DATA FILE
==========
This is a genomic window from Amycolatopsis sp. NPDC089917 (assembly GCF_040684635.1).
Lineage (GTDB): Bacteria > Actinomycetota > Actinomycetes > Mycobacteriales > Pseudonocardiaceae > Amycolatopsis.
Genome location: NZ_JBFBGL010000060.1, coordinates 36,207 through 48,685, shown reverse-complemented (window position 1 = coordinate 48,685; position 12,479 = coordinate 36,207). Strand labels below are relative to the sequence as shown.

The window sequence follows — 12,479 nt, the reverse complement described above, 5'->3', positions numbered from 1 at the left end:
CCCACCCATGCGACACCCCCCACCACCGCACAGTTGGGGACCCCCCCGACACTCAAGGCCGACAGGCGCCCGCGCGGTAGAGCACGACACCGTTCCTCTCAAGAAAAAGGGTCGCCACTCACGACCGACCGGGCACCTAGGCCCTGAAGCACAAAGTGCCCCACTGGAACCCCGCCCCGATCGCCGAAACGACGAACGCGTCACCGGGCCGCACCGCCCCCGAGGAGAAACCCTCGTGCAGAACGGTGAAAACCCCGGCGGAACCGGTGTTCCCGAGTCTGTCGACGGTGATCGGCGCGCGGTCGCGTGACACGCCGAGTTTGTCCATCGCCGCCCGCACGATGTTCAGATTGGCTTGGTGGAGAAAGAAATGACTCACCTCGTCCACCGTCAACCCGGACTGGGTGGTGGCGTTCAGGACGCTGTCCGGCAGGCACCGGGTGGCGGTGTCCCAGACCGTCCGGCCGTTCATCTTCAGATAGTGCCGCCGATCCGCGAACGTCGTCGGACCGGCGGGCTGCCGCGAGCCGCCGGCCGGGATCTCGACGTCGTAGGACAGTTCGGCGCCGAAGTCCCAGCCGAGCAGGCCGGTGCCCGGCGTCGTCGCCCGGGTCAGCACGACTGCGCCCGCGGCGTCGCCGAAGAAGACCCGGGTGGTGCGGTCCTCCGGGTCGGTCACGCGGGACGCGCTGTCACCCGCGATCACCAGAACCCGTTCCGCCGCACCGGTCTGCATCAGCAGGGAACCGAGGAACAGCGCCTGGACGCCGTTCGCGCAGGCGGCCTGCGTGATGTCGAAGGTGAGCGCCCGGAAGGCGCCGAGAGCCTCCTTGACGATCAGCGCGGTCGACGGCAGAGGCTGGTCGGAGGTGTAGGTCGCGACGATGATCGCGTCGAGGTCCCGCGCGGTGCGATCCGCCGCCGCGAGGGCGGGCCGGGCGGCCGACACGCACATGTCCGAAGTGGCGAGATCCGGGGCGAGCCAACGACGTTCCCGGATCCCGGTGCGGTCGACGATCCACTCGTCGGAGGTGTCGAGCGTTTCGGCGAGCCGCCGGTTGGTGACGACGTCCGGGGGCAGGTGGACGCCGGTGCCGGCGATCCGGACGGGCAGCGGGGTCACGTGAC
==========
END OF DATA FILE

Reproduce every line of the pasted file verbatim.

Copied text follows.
This is a genomic window from Amycolatopsis sp. NPDC089917 (assembly GCF_040684635.1).
Lineage (GTDB): Bacteria > Actinomycetota > Actinomycetes > Mycobacteriales > Pseudonocardiaceae > Amycolatopsis.
Genome location: NZ_JBFBGL010000060.1, coordinates 36,207 through 48,685, shown reverse-complemented (window position 1 = coordinate 48,685; position 12,479 = coordinate 36,207). Strand labels below are relative to the sequence as shown.

The window sequence follows — 12,479 nt, the reverse complement described above, 5'->3', positions numbered from 1 at the left end:
CCCACCCATGCGACACCCCCCACCACCGCACAGTTGGGGACCCCCCCGACACTCAAGGCCGACAGGCGCCCGCGCGGTAGAGCACGACACCGTTCCTCTCAAGAAAAAGGGTCGCCACTCACGACCGACCGGGCACCTAGGCCCTGAAGCACAAAGTGCCCCACTGGAACCCCGCCCCGATCGCCGAAACGACGAACGCGTCACCGGGCCGCACCGCCCCCGAGGAGAAACCCTCGTGCAGAACGGTGAAAACCCCGGCGGAACCGGTGTTCCCGAGTCTGTCGACGGTGATCGGCGCGCGGTCGCGTGACACGCCGAGTTTGTCCATCGCCGCCCGCACGATGTTCAGATTGGCTTGGTGGAGAAAGAAATGACTCACCTCGTCCACCGTCAACCCGGACTGGGTGGTGGCGTTCAGGACGCTGTCCGGCAGGCACCGGGTGGCGGTGTCCCAGACCGTCCGGCCGTTCATCTTCAGATAGTGCCGCCGATCCGCGAACGTCGTCGGACCGGCGGGCTGCCGCGAGCCGCCGGCCGGGATCTCGACGTCGTAGGACAGTTCGGCGCCGAAGTCCCAGCCGAGCAGGCCGGTGCCCGGCGTCGTCGCCCGGGTCAGCACGACTGCGCCCGCGGCGTCGCCGAAGAAGACCCGGGTGGTGCGGTCCTCCGGGTCGGTCACGCGGGACGCGCTGTCACCCGCGATCACCAGAACCCGTTCCGCCGCACCGGTCTGCATCAGCAGGGAACCGAGGAACAGCGCCTGGACGCCGTTCGCGCAGGCGGCCTGCGTGATGTCGAAGGTGAGCGCCCGGAAGGCGCCGAGAGCCTCCTTGACGATCAGCGCGGTCGACGGCAGAGGCTGGTCGGAGGTGTAGGTCGCGACGATGATCGCGTCGAGGTCCCGCGCGGTGCGATCCGCCGCCGCGAGGGCGGGCCGGGCGGCCGACACGCACATGTCCGAAGTGGCGAGATCCGGGGCGAGCCAACGACGTTCCCGGATCCCGGTGCGGTCGACGATCCACTCGTCGGAGGTGTCGAGCGTTTCGGCGAGCCGCCGGTTGGTGACGACGTCCGGGGGCAGGTGGACGCCGGTGCCGGCGATCCGGACGGGCAGCGGGGTCACGTGAC